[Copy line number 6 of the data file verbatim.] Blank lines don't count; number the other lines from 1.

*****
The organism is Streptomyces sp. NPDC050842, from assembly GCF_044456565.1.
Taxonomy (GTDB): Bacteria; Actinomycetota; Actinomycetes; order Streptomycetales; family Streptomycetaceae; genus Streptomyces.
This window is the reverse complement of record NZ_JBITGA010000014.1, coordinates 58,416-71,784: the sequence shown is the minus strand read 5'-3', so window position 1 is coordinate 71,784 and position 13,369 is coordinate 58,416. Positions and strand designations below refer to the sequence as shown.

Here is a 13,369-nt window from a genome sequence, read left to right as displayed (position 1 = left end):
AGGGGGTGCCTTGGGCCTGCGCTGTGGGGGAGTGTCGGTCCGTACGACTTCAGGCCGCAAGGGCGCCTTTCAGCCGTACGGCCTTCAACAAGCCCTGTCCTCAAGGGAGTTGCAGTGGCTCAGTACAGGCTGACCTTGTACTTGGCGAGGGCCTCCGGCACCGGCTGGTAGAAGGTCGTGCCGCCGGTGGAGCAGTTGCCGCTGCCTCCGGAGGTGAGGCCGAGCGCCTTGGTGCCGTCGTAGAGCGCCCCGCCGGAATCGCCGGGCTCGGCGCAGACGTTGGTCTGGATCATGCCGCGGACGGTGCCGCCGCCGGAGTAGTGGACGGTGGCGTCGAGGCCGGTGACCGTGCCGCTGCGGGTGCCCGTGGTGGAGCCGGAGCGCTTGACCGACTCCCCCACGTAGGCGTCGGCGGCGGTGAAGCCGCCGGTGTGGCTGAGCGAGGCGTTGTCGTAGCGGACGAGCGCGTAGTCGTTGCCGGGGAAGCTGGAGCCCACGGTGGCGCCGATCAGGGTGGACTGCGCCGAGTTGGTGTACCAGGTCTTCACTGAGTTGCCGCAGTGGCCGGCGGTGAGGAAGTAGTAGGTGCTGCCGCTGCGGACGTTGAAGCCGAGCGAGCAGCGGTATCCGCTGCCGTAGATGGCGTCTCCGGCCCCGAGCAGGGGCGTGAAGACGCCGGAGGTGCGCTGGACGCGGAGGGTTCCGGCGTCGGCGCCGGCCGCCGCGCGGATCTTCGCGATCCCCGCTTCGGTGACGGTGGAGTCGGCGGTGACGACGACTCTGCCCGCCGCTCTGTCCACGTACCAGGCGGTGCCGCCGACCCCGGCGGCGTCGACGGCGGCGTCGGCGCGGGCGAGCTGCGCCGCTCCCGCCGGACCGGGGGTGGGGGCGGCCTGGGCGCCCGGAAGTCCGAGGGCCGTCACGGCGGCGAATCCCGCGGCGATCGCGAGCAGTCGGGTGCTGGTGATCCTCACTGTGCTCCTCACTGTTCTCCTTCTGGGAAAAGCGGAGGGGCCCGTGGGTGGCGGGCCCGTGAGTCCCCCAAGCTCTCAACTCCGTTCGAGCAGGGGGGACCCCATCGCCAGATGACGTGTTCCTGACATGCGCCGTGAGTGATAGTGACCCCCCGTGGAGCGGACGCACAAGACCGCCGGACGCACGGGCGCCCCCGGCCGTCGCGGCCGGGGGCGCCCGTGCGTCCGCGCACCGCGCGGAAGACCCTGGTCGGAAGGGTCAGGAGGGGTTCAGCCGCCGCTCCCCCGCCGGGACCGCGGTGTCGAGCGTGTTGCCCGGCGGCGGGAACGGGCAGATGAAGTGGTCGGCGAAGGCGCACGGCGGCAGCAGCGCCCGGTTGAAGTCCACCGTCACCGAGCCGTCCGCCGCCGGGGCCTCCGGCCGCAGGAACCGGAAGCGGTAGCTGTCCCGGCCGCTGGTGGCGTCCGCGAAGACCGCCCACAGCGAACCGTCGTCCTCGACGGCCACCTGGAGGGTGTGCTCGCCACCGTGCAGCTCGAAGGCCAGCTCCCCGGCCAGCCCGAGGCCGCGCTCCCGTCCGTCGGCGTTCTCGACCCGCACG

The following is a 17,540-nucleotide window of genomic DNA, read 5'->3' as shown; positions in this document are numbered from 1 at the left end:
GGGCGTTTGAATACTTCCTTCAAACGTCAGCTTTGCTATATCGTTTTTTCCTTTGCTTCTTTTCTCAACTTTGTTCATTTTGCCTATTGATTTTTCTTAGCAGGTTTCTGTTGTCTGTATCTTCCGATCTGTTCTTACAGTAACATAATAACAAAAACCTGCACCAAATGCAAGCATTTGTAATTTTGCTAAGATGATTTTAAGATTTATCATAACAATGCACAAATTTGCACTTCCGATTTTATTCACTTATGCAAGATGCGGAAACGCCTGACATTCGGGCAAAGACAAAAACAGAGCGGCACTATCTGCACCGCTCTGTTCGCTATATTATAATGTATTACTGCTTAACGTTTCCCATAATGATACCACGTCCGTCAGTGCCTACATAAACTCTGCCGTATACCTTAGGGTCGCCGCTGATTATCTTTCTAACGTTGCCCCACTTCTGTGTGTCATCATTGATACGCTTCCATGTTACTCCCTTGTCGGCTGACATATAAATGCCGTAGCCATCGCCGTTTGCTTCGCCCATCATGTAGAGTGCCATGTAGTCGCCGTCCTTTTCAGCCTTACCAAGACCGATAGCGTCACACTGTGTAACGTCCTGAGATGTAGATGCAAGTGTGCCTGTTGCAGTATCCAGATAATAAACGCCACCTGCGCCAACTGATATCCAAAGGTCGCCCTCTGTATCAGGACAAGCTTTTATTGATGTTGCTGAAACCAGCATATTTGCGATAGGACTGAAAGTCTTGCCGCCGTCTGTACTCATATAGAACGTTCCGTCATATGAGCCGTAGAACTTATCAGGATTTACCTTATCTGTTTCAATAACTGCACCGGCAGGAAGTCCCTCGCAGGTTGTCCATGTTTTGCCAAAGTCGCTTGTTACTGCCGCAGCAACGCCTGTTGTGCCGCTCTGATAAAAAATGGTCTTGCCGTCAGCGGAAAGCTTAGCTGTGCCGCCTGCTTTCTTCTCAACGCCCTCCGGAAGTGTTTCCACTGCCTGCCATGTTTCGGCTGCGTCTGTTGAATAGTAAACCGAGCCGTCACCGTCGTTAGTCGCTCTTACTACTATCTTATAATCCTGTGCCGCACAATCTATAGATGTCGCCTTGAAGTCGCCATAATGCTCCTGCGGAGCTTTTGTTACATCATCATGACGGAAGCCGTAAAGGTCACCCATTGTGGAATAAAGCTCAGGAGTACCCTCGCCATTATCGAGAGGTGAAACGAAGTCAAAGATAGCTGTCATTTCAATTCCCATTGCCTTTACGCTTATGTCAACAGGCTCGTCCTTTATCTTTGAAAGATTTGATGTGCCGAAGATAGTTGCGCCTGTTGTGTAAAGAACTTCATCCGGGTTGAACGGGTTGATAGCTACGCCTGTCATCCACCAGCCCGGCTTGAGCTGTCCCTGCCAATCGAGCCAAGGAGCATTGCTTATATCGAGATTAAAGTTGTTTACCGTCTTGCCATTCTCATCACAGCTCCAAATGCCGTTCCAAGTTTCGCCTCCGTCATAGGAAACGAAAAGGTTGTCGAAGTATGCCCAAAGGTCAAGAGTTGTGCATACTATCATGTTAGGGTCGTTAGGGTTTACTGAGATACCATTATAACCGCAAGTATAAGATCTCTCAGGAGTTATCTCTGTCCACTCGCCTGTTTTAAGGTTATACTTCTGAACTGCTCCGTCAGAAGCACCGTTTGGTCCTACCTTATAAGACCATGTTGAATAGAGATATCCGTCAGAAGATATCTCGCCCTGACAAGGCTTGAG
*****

The following is a 17,540-nucleotide window of genomic DNA, read 5'->3' as shown; positions in this document are numbered from 1 at the left end: